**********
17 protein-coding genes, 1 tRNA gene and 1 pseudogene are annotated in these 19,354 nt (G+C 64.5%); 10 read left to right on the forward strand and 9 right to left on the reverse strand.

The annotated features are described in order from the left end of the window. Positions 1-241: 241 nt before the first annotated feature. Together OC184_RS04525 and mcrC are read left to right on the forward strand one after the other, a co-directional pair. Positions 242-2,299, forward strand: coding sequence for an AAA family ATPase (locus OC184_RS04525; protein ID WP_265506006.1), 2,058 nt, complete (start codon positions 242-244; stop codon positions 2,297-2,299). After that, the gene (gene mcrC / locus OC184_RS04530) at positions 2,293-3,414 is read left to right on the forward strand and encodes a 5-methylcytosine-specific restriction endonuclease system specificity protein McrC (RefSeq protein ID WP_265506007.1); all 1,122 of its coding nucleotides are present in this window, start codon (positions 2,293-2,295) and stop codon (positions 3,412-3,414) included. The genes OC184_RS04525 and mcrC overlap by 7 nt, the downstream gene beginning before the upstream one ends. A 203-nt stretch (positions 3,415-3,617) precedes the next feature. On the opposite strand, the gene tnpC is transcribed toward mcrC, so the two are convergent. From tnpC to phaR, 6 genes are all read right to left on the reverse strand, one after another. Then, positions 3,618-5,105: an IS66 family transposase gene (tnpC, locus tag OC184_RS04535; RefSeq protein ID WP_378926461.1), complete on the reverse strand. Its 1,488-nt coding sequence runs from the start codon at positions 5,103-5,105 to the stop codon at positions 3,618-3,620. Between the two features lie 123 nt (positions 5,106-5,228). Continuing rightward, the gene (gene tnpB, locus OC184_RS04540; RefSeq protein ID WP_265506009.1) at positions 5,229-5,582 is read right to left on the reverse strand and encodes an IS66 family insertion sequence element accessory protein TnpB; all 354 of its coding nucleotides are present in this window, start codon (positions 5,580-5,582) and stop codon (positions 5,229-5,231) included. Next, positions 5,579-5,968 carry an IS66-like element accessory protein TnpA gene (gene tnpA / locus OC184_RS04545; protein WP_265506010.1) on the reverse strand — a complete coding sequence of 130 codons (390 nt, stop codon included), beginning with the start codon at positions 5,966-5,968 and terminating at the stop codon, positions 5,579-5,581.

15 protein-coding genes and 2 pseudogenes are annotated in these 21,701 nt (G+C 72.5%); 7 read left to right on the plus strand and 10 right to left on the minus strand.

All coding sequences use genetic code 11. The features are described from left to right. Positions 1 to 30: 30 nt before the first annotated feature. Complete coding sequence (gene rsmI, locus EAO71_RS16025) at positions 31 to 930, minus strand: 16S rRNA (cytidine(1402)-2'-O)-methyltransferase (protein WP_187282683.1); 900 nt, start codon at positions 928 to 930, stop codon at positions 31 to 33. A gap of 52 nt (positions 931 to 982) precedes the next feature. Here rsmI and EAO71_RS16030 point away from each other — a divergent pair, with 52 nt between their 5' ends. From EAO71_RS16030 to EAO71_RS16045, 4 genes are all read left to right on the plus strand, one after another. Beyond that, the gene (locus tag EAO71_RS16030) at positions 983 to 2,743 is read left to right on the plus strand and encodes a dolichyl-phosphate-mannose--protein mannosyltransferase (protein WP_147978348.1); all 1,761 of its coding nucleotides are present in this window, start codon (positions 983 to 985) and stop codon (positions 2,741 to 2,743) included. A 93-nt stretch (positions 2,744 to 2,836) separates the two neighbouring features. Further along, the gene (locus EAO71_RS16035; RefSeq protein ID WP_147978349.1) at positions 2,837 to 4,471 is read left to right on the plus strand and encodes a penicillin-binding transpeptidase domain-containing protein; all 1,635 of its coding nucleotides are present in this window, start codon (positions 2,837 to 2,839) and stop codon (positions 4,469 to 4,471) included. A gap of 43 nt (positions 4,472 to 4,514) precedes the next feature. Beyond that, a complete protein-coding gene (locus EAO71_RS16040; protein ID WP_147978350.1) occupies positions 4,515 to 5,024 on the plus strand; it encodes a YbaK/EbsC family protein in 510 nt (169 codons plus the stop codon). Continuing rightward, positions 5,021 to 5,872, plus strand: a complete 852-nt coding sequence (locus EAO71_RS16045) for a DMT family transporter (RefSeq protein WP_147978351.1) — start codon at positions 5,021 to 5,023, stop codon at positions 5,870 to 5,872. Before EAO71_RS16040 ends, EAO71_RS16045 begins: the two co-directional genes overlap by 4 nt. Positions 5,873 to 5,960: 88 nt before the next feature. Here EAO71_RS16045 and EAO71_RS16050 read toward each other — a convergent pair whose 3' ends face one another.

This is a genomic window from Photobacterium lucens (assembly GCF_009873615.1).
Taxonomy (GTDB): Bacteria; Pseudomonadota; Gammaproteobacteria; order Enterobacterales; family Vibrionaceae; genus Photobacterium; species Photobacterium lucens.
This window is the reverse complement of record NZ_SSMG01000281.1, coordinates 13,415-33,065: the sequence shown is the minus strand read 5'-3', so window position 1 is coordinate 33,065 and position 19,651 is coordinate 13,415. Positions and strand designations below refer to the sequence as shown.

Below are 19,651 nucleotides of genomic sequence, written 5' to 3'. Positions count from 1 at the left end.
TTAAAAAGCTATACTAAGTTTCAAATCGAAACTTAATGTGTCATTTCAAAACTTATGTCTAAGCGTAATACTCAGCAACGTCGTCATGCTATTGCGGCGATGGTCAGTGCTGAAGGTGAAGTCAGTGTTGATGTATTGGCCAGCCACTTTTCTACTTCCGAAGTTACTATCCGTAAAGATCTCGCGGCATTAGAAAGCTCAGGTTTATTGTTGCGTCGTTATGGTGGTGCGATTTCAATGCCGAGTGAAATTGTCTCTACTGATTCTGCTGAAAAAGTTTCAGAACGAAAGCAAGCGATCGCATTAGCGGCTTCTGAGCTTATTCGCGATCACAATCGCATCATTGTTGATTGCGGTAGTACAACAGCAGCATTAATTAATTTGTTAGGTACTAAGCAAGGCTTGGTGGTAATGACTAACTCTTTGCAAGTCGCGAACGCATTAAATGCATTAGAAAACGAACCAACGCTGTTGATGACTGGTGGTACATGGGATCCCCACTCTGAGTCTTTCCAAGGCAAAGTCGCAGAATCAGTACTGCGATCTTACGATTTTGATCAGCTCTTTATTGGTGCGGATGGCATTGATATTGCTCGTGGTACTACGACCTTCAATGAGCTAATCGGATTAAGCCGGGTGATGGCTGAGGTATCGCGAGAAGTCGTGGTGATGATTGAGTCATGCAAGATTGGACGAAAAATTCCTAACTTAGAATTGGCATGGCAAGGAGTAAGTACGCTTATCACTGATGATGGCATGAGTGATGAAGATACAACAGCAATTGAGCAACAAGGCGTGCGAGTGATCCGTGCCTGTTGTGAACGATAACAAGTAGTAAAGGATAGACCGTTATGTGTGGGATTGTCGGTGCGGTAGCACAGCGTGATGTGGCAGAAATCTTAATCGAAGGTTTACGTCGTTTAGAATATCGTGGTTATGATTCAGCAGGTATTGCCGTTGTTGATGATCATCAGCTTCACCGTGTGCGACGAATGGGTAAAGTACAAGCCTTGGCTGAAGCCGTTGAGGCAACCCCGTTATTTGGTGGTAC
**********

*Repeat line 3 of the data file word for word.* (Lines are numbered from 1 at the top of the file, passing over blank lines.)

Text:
15 protein-coding genes and 2 pseudogenes are annotated in these 21,701 nt (G+C 72.5%); 7 read left to right on the plus strand and 10 right to left on the minus strand.